I just happened to wander in just as a worship service was getting started, so I got a service bulletin and found a seat. It seemed like the right thing to do. Turns out the worship service was a special service in honor of the 50th anniversary of the Community of the Holy Spirit, a monastic order of women within the Episcopal Church that is based in the Upper West Side. Among the celebrants were two bishops of the Diocese of New York, so this was obviously a pretty big affair. The worship service and Eucharist were beautiful, combining the best of high-church Anglicanism with the Cathedral’s celebration of different cultures and mission for social justice. I only wish there was a church like this closer to Philadelphia, but the Cathedral of St. John the Divine is obviously one-of-a-kind. If nothing else, it certainly confirmed my decision to join an Episcopal church here. (My religious background is primarily Presbyterian.) During the reception after the mass, I was even able to chat a bit with each of the bishops. They seem like nice guys.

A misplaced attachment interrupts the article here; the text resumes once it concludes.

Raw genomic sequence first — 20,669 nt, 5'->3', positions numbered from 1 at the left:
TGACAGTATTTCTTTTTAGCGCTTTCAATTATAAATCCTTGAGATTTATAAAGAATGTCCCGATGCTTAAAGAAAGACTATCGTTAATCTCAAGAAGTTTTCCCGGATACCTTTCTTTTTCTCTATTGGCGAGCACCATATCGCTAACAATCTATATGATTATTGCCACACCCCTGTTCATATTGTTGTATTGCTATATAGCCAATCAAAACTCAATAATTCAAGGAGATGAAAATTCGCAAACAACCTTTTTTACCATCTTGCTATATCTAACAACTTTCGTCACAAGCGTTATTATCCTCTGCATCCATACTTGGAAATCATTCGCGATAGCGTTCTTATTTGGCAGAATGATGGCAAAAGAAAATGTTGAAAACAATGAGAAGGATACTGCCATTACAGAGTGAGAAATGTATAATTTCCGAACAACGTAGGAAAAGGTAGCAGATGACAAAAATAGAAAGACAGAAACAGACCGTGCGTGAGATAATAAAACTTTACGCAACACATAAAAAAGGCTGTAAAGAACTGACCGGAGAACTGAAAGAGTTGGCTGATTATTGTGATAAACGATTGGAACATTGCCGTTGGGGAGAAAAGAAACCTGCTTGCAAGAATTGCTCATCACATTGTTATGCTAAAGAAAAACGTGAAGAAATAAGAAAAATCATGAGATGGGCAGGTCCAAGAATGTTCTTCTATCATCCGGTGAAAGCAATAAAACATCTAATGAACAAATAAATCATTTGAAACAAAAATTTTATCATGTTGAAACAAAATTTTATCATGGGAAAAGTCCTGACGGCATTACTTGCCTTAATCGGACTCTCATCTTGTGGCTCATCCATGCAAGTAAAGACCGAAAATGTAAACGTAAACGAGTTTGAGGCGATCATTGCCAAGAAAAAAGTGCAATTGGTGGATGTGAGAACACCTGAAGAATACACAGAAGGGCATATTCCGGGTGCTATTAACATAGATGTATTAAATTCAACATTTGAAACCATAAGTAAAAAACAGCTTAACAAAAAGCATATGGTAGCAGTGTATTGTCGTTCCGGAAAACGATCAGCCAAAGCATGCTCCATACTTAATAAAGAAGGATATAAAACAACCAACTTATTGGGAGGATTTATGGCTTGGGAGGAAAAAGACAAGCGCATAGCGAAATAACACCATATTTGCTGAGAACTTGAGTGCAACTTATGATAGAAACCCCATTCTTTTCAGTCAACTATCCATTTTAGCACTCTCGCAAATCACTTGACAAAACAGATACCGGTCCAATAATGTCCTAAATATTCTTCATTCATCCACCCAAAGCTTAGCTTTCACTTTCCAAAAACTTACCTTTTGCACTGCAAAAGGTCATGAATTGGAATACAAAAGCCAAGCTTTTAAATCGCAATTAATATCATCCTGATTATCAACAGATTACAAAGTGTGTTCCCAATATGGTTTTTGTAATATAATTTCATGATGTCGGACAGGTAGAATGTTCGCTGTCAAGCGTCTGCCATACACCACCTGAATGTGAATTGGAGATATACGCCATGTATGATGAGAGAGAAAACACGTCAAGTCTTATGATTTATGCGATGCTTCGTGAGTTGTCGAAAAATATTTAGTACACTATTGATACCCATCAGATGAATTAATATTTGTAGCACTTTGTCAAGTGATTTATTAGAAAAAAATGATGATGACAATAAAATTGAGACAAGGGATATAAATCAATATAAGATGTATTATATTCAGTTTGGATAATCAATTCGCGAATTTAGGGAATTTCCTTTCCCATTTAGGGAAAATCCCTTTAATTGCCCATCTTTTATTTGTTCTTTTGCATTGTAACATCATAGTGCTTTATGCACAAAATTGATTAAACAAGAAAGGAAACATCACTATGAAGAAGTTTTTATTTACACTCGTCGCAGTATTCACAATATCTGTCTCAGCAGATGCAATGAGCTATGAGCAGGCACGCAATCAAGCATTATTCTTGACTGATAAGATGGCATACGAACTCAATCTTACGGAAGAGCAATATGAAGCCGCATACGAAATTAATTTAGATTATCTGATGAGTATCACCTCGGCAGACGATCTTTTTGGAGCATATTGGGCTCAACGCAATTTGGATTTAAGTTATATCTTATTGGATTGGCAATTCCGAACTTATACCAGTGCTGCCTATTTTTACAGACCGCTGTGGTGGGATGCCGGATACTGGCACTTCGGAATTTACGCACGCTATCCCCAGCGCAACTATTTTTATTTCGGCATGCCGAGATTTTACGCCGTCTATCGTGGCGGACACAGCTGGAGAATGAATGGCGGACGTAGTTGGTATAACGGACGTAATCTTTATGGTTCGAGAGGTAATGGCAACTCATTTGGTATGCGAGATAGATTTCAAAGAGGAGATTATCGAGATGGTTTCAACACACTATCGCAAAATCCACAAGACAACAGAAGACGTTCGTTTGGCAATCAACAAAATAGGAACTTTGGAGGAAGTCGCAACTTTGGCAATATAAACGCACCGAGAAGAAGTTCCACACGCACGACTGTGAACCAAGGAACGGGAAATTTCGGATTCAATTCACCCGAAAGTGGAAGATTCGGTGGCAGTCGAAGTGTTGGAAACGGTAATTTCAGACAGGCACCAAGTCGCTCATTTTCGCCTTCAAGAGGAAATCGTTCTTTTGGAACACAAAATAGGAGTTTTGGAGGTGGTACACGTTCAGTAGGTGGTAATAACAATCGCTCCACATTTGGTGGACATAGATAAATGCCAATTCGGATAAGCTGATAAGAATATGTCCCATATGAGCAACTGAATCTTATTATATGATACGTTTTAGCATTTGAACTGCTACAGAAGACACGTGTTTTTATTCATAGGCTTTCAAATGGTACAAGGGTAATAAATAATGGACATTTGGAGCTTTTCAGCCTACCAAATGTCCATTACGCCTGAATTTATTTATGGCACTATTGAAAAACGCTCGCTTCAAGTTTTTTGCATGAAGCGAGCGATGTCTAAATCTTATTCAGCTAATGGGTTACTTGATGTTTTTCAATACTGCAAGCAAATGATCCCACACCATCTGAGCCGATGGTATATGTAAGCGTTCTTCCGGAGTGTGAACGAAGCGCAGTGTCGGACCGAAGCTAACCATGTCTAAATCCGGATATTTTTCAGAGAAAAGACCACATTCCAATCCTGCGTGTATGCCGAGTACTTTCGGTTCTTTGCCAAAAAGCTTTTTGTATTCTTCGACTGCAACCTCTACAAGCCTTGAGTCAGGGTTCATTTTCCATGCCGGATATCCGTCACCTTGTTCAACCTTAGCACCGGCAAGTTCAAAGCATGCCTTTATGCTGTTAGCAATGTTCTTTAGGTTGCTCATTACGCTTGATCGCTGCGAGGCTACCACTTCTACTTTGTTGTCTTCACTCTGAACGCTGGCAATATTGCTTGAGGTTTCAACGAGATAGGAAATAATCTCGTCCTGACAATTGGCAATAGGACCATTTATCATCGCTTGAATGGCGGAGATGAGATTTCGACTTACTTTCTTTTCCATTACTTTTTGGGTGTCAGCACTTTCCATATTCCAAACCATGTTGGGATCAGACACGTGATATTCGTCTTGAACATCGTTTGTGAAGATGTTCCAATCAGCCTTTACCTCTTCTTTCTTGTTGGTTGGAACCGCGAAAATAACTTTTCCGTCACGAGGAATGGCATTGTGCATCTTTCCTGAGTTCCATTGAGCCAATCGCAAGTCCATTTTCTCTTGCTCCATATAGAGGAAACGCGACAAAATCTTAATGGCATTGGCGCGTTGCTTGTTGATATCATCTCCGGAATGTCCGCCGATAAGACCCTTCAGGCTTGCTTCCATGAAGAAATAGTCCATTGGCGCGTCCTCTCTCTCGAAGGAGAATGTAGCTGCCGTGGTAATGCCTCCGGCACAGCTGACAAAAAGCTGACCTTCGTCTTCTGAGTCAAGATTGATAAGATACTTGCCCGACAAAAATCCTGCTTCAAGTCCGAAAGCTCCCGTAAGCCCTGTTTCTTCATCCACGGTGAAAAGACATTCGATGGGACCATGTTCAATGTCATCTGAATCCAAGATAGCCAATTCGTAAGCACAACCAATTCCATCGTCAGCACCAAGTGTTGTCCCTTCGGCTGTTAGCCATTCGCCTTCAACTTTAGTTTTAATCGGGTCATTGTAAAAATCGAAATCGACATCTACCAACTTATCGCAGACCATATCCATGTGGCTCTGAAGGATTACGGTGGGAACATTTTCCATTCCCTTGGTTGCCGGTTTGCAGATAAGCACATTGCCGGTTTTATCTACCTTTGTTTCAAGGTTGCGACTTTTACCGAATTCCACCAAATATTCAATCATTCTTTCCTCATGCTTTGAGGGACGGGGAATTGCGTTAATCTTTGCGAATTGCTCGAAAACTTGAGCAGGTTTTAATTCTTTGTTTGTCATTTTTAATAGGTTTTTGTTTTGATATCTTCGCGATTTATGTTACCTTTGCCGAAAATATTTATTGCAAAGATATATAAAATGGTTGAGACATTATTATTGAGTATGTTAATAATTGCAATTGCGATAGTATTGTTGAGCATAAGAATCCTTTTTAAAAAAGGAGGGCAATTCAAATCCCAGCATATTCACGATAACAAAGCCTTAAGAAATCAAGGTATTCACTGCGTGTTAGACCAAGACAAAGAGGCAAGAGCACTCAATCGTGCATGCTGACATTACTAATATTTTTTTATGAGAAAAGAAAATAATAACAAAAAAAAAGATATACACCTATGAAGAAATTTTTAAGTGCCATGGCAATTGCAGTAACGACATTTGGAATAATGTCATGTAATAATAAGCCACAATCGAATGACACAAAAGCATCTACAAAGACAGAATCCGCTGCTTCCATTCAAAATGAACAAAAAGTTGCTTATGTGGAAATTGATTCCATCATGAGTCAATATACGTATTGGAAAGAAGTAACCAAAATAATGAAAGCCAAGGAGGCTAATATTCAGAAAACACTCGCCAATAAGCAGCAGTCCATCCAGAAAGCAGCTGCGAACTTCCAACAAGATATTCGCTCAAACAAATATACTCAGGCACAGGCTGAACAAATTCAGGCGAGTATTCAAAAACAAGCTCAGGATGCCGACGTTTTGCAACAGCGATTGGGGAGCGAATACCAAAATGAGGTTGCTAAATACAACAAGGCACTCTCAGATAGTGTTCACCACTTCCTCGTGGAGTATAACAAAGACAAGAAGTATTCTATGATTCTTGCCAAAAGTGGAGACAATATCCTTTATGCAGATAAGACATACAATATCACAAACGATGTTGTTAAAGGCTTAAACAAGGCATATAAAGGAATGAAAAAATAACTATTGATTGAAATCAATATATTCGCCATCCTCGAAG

Leaving the Cathedral, I boarded a very crowded southbound (1) train at 110th, and then transferred to a nearly-empty (3) express train at 96th to Times Square. From there I walked over to Rockefeller Center and up Fifth Avenue a few blocks. By now it was getting later in the day, so I decided to head down to Coney Island and have some fun before going home. I boarded a southbound (F) train at 57th Street, and the ride was uneventful until we got to West 8th. At West 8th, the train stood in the station for an incredibly long period of time with no anouncement. After a bit of waiting, I decided to just leave the train and walk the rest of the way to Stillwell. However, a (Q) train rumbled in on the track above, so I dashed up the steps and took that train the rest of the way to Coney Island.

Once at Coney Island, I had a fine dinner at Nathan’s, and then spent the next couple hours wandering around the place, riding the Wonder Wheel and the Cyclone in the process. I also swung by the B&B Carousell and was pleased to see it in operation. What a gem that is. Once again, it was nice to see Coney Island full of life, and to feel like a kid again for a couple hours.

Now the sun was down and it was getting late, so I headed over to Stillwell to grab a (Q) train back into Manhattan. It occurred to me that this was the last day for (Q) and (F) service to Stillwell for the next two years, and my (Q) train was probably one of the last ones to leave the station until 2004. Crews were already installing updated signage at Stillwell as I passed through the turnstiles.